Despite Early Technical Glitches, Galleries Report Steady Sales in Art Basel Hong Kong’s Online FairMarch 18, 2020
For the first 25 minutes, the online viewing rooms were down, but that did not dissuade collectors. Continue reading
In an effort to merge the past, present, and future in a single work, Tokyo-based French architect and designer Emmanuelle Moureaux (previously) hung 168,000 paper numbers in rainbow-like rows to create her latest piece, “Slices of Time.” The suspended project contains 100 hues, in addition to white, that are formed into a vibrant cylinder meant to serve as a visual representation of Earth. “She uses colours as three-dimensional elements, like layers, in order to create spaces, not as a finishing touch applied on surfaces. More Continue reading
The ARTnews Accord: Anthony Haden-Guest and Matthew Yokobosky Talk About Studio 54 and New York Nightlife Lore
A club-hopping bon vivant and a curator discuss an exhibition whose future is for now unclear. Continue reading
Coronavirus-Related American Museum Closures Continue Rolling In, As MoMA, National Gallery of Art, Whitney Museum Reveal Plans to ShutterMarch 12, 2020
The Smithsonian Institution also closed 19 museums in Washington, D.C., and a couple more in New York. Continue reading
During the last four years, the Royal Bank of Scotland launched a democratic project to capture what one collaborator termed “the more ordinary aspects of Scottish identity including otters, midges, mackerel and tweed.” The result is Fabric of Nature, a series of recently released banknotes that feature illustrated wildlife and portraits of some of Scotland’s most influential women. This week, the third installment of the project was released, presenting a new £20 note featuring a pair of bushy-tailed red squirrels. More Continue reading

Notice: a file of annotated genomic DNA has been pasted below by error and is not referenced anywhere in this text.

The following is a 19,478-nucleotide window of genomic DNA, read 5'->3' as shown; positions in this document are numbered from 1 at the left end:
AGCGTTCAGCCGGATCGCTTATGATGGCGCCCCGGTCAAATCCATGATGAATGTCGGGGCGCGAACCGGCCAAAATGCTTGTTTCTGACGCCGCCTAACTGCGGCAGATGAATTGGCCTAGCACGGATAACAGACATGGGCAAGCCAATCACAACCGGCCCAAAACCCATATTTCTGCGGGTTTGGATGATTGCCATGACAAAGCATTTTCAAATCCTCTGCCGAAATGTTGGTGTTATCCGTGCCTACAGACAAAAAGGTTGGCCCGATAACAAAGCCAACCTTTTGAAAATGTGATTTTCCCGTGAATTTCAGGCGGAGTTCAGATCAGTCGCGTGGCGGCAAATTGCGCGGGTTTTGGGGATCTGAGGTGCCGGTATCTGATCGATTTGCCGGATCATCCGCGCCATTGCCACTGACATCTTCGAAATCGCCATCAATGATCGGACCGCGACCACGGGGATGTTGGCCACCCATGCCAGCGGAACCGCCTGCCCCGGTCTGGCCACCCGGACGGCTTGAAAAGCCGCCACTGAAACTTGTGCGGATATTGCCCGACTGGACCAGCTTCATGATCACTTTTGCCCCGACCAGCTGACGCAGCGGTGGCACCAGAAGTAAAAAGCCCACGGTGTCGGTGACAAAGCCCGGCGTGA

To celebrate spending one billion seconds on Earth, Daniel de Bruin created a gear system that represents the number googol (that’s the digit 1 with 100 zeros behind it). Every time the first wheel completes 1,000 rotations, which happens in about an hour, the second gear turns 100 notches and the third 10. Each following wheel is reduced by 10, meaning in order to turn the last and 100th one, the system would need a googol of energy, which the Netherlands-based designer says is “a number that’s bigger than the atoms in the known universe.” He tells Colossal that when working perfectly, each gear is perpetually in motion. More Continue reading
The works were consigned from the collection of fellow artist and O’Keeffe confidante Juan Hamilton. Continue reading
Tomohiro Yasui is best known as the creator of the paper robot wrestlers called kami-robo, but that’s not the only medium his imagination has conquered. Using wire and cheap rubber duckies, squirting frogs, and plastic hammers, the Japanese artist builds posable action figures that deserve their own Saturday morning cartoons and comic books.
Having spent the past 35 years designing paper robots and plastic toys, Yasui is an expert when it comes to humanoid anatomy in dynamic poses. More Continue reading
Museum Closures, Fair Postponements, and More: A Continually Updated Guide to the Coronavirus’s Impact on the Art WorldMarch 6, 2020
Read a comprehensive look at how the international art world has been affected. Continue reading
TEFAF, Art Basel, SP-Arte, and Art Paris said plans for the next few months remain, while others announced adjustments. Continue reading